Mozambique, a scenic country in southeastern Africa. Mozambique is rich in natural resources, is biologically and culturally diverse, and has a tropical climate. Its extensive coastline, fronting the Mozambique Channel, which separates mainland Africa from the island of Madagascar, offers some of Africa’s best natural harbours. These have allowed Mozambique an important role in the maritime economy of
the Indian Ocean, while the country’s white sand beaches are an important attraction for the growing tourism industry. Fertile soils in the northern and central areas of Mozambique have yielded a varied and abundant agriculture, and the great Zambezi River has provided ample water for irrigation and the basis for a regionally important hydroelectric power industry.
and largest city
|Recognized national languages
|Unitary dominant-party semi-presidential constitutional republic
|• Prime Minister
|Carlos Agostinho do Rosário
|Assembly of the Republic
|• Independence from Portugal
|25 June 1975
|• Admitted to the United Nations
|16 September 1975
|• Mozambique Civil War
|• Current Constitution
|21 December 2004
|801,590 km2 (309,500 sq mi) (35th)
|• Water (%)
|• 2020 estimate
|30,066,648  (48th)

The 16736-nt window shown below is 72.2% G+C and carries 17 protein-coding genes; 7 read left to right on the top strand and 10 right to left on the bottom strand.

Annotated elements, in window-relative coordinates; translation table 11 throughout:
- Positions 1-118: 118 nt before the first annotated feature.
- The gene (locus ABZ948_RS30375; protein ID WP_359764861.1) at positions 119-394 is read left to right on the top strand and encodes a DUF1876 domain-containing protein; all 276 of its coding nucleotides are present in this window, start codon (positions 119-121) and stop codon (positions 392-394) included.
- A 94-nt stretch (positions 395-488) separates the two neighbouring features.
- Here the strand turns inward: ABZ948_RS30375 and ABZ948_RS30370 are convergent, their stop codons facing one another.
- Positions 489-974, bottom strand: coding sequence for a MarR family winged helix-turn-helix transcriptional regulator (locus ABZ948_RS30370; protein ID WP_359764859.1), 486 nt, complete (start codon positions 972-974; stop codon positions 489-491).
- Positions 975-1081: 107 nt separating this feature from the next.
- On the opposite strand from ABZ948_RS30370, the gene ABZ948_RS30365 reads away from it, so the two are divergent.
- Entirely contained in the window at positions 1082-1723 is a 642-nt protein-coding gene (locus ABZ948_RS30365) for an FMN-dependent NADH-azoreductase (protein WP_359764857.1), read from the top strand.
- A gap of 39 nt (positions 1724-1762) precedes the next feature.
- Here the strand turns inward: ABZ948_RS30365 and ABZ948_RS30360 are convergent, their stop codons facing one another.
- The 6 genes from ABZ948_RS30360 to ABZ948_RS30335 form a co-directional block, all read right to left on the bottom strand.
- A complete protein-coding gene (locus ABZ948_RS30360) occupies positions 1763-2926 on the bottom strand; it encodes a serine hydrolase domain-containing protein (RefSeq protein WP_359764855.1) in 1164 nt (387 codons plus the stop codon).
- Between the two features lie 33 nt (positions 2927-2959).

|• 2017 census
|28.7/km2 (74.3/sq mi) (178th)
|• Per capita
|• Per capita
|ISO 3166 code
The country is divided into two topographical regions by the Zambezi River. To the north of the Zambezi River, the narrow coastal strip gives way to inland hills and low plateaus. Rugged highlands are further west; they include the Niassa highlands, Namuli or Shire highlands, Angonia highlands, Tete highlands and the Makonde plateau, covered with miombo woodlands. To the south of the Zambezi River, the lowlands are broader with the Mashonaland plateau and Lebombo Mountains located in the deep south.
It is drained by five principal rivers and several smaller ones with the largest and most important the Zambezi. The country has four notable lakes: Lake Niassa (or Malawi), Lake Chiuta, Lake Cahora Bassa and Lake Shirwa, all in the north. The major cities are Maputo, Beira, Nampula, Tete, Quelimane, Chimoio, Pemba, Inhambane, Xai-Xai and Lichinga.
The country’s natural environment, wildlife, and historic heritage provide opportunities for beach, cultural, and eco-tourism.
The north beaches with clean water are suitable for tourism, especially those that are very far from urban centres, such as those in the province of Cabo Delgado, especially the Quirimbas Islands, and the province of Inhambane, especially the Archipelago of Bazaruto. The Inhambane Province attracts international divers because of the marine biodiversity and the presence of whale sharks and manta rays
Mozambique, also has several national parks, including Gorongosa National Park, with its infrastructures rehabilitated and repopulated in certain species of animals that were already disappearing.
The Makonde are known for their wood carving and elaborate masks, which are commonly used in traditional dances. There are two different kinds of wood carvings: shetani, (evil spirits), which are mostly carved in heavy ebony, tall, and elegantly curved with symbols and nonrepresentational faces; and ujamaa, which are totem-type carvings which illustrate lifelike faces of people and various figures. These sculptures are usually referred to as “family trees” because they tell stories of many generations.